We should really clarify at this stage that we did not force Annie’s parents into doing the Salkantay Trek. In fact, we originally suggested to them that we could take the train to Machu Picchu, but they asked about other trekking options and were keen to do the trek! Credit to them both, they did absolutely brilliantly, proving time and time again it was the right decision to do! The trek was split into 5 days, so we’ll split this post into each individual day. We chose to go with Salkantay Trekking, one of the most reputable trekking companies with some of the best accommodations as we’ll show you!
Day 1; 12km, 11,000ft – 15,000ft
The first day of the trek started early – we were picked up from our hotel at 4am. Having been warned at the briefing the night before they may be a little late picking us up, we headed downstairs at 4:15 picturing the Peruvian 4am to be more like 4:30-5am. To their credit however, the tour guides and the bus were there waiting! After picking up some other people we drove for 2 hours into a small town to grab some breakfast. Then it was another hour and on to start our trek. We were pretty instantly greeted with a sharp uphill, which made a few of us question our decision to do the trek! After that it was a pretty steady 3 hours to the first camp however which was a nice introduction to the trek.
Upon arriving to the first campsite we were greeted by gorgeous glass igloos called ‘Sky Lodges’. This was one of the main reasons we’d chosen this company as they looked stunning, and we hoped for amazing views of the night sky! We had lunch and then it was a 90 minute uphill trek to lake Humantay, a gorgeous blue glacial lake. It appeared the rules have changed since Mikey did the trek 4 years ago as swimming was no longer allowed! The hike up was the first test of our acclimatisation, and whilst it was tough everyone did amazingly well. After some photo moments we descended down for our afternoon tea at 4:30pm which included popcorn, fried cheese wontons and hot drinks. Then an hour later we had dinner, although we all struggled after filling up so much at tea time!
This was the highest campsite, at 13,000ft, so was really cold during the night. The company provided us with seriously warm sleeping bags so we were all ok, however the condensation due to the cold meant we couldn’t see too much of the night sky! It wasn’t so important anyway, as we’d be getting up at 5am the next day to start the longest & most difficult day of the trek…
Day 2; 22km, 12,500ft – 15,000ft – 9,000ft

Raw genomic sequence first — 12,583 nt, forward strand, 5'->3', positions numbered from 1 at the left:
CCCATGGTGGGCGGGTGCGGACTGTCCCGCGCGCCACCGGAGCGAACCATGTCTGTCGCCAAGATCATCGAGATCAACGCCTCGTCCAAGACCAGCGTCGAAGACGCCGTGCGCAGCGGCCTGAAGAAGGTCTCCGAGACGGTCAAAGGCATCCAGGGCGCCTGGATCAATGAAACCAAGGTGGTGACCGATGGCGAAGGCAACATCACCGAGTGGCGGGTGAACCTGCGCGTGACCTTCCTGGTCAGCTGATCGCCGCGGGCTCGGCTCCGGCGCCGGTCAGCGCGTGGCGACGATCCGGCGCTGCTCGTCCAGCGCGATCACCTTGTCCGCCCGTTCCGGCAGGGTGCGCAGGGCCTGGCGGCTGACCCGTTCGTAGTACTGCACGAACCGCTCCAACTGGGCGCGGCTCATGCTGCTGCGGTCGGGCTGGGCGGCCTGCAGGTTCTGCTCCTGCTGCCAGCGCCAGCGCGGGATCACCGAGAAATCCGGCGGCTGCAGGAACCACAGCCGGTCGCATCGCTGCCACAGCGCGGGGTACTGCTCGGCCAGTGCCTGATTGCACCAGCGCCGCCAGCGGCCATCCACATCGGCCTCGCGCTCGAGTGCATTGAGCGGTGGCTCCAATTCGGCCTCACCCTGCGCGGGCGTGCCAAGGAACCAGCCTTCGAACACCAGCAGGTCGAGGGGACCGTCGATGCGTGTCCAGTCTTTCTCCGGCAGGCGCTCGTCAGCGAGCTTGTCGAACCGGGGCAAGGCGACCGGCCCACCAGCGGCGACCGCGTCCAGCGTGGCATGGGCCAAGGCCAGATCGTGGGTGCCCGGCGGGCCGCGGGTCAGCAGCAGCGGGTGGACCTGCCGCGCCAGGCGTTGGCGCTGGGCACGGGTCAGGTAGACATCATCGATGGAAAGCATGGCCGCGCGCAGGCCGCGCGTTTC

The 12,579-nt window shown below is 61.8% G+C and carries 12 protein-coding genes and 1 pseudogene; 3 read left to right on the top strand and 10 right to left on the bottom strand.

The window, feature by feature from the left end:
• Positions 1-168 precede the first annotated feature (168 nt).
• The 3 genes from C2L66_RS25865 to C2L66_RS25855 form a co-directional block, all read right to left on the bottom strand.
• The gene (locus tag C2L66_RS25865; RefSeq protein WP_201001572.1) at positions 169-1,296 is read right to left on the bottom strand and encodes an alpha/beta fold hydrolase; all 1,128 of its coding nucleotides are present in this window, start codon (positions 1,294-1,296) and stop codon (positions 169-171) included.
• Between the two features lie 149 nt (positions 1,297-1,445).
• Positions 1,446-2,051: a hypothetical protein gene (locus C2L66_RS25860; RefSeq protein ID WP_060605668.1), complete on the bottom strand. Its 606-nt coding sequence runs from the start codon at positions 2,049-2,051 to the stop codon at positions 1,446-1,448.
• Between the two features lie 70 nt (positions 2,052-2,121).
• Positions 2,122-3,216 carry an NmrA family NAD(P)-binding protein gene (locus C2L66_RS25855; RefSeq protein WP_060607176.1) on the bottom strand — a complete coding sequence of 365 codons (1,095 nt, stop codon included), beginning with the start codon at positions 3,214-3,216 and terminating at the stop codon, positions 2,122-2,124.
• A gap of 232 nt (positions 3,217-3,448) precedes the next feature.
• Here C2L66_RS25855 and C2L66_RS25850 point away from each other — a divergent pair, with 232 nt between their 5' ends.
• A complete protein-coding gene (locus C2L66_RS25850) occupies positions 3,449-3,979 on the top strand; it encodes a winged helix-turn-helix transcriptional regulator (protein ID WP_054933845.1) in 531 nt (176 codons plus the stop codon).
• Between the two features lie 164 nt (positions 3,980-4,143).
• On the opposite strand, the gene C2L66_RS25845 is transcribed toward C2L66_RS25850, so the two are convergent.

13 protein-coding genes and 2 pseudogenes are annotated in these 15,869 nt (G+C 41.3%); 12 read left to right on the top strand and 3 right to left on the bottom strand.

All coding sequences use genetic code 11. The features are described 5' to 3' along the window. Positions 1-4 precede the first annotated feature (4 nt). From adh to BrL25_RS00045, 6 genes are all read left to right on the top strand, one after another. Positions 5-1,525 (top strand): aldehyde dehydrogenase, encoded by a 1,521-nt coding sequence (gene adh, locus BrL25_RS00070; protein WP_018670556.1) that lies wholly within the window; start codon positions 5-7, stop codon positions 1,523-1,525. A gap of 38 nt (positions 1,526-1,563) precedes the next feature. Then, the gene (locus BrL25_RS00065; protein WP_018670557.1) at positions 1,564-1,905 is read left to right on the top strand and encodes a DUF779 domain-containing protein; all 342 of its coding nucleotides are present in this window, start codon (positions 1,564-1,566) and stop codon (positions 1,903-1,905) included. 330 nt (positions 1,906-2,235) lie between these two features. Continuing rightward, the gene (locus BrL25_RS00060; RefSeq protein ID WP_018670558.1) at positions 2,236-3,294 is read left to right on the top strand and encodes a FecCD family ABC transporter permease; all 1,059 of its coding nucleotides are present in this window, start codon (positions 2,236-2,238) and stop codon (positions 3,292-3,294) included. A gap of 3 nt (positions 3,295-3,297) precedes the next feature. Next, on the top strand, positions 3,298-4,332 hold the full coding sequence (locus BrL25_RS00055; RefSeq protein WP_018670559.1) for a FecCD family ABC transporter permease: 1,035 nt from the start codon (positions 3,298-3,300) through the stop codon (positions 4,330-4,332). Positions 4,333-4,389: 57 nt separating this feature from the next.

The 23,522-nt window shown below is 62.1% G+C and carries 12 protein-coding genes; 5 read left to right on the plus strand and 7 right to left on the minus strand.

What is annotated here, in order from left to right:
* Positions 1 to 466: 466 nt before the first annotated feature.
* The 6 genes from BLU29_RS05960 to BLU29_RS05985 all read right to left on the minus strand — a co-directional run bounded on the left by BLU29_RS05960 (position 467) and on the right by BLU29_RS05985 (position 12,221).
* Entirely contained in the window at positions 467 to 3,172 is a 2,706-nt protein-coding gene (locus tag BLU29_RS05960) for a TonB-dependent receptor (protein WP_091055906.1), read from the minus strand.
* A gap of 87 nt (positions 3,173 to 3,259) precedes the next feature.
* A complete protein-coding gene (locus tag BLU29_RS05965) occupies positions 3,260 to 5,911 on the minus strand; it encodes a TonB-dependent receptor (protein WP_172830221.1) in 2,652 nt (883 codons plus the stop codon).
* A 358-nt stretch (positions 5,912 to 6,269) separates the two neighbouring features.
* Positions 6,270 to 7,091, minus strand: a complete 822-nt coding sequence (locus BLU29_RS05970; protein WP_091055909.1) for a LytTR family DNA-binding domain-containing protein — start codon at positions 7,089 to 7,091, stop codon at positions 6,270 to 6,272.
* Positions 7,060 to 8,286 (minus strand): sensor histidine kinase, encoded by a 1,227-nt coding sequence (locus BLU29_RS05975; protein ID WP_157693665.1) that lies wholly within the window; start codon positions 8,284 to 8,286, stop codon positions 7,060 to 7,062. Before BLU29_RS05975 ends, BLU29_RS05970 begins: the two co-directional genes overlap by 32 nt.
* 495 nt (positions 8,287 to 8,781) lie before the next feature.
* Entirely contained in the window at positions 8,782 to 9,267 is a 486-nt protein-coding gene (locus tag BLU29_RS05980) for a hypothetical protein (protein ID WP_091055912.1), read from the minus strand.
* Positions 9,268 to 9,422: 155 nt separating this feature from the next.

The second day started early, and we knew it would be a long day. This is when we hiked up to the Salkantay pass – the highest point of the trek at 4,650m. The day started straight away with a steep incline for about an hour, but then levelled out before the final haul up to the pass. This took about another 2 hours, and it’s fair to say this was the hardest part of the trek. The thin air made everyone feel they were working twice as hard with every step. There are horsemen who offer to take you up however we’re all too stubborn to have taken them! It was satisfying to see about 12 horses filled with 20 something travellers who couldn’t hack the climb while we pressed on.
Finally, we made it to the pass and all celebrated the achievement we’d made. We were given coca tea and a small snack however didn’t opt to stay at the top for too long as breathing was a real effort! We did see a french couple get engaged at the top which was very sweet. The rest of the day consisted of a 3 hour walk down to lunch, and then a 3 hour walk from lunch to the final campsite. The walk to lunch from the pass was lovely, despite a few tumbles and falls – not mentioning any names! Then lunch was glorious including Lomo Saltado (amazing!) and some low points including spinach cake (why is that a thing!?). The last 3 hours was a bit of a trudge, considering how tired we all were and with full stomachs – however it was largely flat which made it pleasant and also the scenery changed from barren mountainside to thick jungle which made the walk more interesting!
By the time we got to camp it was almost dark, and we were right at the back of the queue for showers. So we all put our names on the shower list (as you can imagine, it was busy and we all needed one!), ate a quick dinner and got to bed early. Our huts to camp in were lovely, and as we were much lower it was far less cold for the night. We all slept well, completely exhausted, but relieved that the longest day of the trek was over. That said, more was certainly to come the following day…